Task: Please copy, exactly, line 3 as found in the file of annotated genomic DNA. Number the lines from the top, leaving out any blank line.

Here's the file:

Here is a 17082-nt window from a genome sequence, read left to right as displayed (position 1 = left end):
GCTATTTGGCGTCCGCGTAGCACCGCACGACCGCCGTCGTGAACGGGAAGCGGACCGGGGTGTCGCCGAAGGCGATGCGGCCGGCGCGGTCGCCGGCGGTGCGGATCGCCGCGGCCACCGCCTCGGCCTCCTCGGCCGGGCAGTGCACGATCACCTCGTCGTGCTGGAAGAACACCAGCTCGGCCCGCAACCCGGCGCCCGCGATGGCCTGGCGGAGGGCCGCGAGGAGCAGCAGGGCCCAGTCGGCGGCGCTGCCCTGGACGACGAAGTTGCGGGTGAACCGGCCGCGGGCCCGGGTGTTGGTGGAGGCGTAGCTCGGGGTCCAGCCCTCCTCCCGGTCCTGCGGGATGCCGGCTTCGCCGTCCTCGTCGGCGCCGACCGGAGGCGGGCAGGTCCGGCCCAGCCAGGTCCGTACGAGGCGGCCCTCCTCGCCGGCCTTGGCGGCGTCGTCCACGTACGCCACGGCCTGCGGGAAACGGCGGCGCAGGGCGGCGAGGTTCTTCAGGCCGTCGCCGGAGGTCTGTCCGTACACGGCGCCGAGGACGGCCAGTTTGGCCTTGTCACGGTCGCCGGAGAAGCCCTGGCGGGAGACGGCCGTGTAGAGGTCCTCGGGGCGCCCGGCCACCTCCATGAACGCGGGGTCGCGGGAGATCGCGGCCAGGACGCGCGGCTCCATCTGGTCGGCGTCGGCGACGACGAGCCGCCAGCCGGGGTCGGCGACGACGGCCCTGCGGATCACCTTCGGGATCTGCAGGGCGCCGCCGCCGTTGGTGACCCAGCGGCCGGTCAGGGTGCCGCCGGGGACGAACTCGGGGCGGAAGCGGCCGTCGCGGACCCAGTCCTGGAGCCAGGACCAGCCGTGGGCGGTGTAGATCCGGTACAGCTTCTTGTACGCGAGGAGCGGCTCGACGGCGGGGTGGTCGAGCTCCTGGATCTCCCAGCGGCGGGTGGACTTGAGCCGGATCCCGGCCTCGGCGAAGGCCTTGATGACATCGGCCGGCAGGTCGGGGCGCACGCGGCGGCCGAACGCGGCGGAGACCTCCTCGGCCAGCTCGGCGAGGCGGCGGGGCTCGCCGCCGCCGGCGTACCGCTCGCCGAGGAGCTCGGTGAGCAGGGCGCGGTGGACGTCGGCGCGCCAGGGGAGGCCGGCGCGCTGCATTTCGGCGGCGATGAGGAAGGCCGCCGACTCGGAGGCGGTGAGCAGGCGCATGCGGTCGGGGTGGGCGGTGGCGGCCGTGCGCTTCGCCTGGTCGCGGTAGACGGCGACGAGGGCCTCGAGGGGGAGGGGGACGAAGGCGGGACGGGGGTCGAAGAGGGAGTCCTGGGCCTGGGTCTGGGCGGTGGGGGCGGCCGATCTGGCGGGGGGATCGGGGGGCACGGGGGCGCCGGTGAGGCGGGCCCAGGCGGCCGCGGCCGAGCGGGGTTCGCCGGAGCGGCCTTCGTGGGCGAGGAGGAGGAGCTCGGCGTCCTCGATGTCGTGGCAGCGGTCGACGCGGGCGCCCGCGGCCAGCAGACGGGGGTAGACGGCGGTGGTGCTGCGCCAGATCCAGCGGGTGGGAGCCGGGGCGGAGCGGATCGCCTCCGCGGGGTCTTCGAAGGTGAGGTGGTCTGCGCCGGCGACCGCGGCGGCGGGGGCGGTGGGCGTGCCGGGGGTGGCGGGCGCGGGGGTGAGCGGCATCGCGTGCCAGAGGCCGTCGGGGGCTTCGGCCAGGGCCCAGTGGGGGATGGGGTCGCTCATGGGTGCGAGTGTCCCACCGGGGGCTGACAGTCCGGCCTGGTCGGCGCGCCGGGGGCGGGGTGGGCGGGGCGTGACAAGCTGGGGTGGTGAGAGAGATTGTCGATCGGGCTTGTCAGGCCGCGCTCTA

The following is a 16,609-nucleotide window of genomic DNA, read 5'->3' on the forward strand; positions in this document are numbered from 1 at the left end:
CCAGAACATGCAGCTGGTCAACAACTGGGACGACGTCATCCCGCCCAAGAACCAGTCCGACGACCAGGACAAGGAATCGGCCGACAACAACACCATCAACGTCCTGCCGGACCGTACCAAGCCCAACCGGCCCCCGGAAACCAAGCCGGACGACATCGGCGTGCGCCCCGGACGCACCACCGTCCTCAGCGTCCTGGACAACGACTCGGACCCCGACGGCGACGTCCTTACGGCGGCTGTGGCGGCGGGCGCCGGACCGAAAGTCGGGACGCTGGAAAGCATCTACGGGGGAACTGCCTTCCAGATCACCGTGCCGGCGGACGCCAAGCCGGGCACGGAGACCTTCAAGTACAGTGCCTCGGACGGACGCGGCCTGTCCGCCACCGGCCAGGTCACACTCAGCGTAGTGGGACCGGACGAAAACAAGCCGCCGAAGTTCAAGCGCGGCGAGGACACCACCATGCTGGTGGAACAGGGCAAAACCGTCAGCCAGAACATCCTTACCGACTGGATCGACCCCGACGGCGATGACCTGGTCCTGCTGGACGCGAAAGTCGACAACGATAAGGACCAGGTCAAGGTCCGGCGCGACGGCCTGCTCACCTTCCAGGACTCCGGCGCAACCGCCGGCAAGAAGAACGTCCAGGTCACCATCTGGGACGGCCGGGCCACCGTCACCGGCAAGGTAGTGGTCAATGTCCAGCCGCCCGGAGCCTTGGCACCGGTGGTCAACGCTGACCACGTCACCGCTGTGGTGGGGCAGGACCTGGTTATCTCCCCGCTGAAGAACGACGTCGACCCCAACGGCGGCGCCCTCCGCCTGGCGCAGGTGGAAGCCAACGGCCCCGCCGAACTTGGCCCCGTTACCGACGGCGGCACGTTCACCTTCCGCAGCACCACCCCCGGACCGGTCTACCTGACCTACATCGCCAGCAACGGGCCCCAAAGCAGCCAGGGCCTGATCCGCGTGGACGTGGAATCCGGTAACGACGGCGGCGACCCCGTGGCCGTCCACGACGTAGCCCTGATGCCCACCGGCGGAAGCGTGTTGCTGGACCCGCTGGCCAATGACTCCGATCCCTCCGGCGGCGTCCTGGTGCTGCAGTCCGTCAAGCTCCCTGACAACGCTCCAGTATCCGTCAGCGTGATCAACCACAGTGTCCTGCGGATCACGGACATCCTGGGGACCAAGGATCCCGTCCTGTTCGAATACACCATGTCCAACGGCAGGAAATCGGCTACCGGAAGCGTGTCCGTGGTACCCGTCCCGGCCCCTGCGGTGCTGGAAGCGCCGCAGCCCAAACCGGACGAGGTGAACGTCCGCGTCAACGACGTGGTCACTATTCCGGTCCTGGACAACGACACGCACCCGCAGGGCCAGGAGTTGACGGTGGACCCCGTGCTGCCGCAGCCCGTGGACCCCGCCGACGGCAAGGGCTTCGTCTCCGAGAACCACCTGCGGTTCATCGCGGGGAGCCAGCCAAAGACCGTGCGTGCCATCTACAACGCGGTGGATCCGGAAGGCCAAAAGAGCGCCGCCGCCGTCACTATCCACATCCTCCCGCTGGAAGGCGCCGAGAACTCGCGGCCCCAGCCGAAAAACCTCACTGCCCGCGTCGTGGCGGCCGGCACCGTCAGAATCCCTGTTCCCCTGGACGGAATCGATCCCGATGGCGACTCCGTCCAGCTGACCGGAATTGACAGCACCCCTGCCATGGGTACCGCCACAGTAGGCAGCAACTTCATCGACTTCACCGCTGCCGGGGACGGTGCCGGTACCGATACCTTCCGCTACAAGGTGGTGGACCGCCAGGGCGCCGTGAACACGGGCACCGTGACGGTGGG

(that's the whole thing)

The following is a 16,609-nucleotide window of genomic DNA, read 5'->3' on the forward strand; positions in this document are numbered from 1 at the left end: